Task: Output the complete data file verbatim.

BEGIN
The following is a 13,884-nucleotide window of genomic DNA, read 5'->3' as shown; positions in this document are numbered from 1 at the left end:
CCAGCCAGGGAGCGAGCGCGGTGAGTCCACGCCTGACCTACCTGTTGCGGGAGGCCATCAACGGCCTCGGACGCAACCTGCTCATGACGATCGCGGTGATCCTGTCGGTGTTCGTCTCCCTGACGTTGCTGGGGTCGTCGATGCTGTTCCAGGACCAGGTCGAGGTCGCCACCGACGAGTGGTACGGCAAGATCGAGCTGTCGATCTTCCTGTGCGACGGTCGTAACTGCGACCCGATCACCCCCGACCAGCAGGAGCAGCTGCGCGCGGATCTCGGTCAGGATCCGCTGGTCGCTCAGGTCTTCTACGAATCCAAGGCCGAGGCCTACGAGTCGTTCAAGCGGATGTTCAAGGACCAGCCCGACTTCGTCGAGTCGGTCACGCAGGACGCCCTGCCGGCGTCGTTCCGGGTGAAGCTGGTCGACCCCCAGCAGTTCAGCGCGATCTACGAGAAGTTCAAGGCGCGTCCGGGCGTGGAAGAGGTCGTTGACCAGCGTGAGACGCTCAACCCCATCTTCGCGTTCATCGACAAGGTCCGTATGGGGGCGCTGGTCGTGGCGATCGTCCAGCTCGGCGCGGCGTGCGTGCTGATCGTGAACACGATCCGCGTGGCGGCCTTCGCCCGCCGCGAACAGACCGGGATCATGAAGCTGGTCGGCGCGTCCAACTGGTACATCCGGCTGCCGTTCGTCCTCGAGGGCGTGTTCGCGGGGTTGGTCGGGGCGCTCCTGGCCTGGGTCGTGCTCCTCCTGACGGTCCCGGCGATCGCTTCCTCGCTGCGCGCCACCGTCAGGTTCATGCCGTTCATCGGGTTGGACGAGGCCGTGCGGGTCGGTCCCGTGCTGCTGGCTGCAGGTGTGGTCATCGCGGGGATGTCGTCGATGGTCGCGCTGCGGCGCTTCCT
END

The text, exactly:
The following is a 13,884-nucleotide window of genomic DNA, read 5'->3' as shown; positions in this document are numbered from 1 at the left end:
CCAGCCAGGGAGCGAGCGCGGTGAGTCCACGCCTGACCTACCTGTTGCGGGAGGCCATCAACGGCCTCGGACGCAACCTGCTCATGACGATCGCGGTGATCCTGTCGGTGTTCGTCTCCCTGACGTTGCTGGGGTCGTCGATGCTGTTCCAGGACCAGGTCGAGGTCGCCACCGACGAGTGGTACGGCAAGATCGAGCTGTCGATCTTCCTGTGCGACGGTCGTAACTGCGACCCGATCACCCCCGACCAGCAGGAGCAGCTGCGCGCGGATCTCGGTCAGGATCCGCTGGTCGCTCAGGTCTTCTACGAATCCAAGGCCGAGGCCTACGAGTCGTTCAAGCGGATGTTCAAGGACCAGCCCGACTTCGTCGAGTCGGTCACGCAGGACGCCCTGCCGGCGTCGTTCCGGGTGAAGCTGGTCGACCCCCAGCAGTTCAGCGCGATCTACGAGAAGTTCAAGGCGCGTCCGGGCGTGGAAGAGGTCGTTGACCAGCGTGAGACGCTCAACCCCATCTTCGCGTTCATCGACAAGGTCCGTATGGGGGCGCTGGTCGTGGCGATCGTCCAGCTCGGCGCGGCGTGCGTGCTGATCGTGAACACGATCCGCGTGGCGGCCTTCGCCCGCCGCGAACAGACCGGGATCATGAAGCTGGTCGGCGCGTCCAACTGGTACATCCGGCTGCCGTTCGTCCTCGAGGGCGTGTTCGCGGGGTTGGTCGGGGCGCTCCTGGCCTGGGTCGTGCTCCTCCTGACGGTCCCGGCGATCGCTTCCTCGCTGCGCGCCACCGTCAGGTTCATGCCGTTCATCGGGTTGGACGAGGCCGTGCGGGTCGGTCCCGTGCTGCTGGCTGCAGGTGTGGTCATCGCGGGGATGTCGTCGATGGTCGCGCTGCGGCGCTTCCT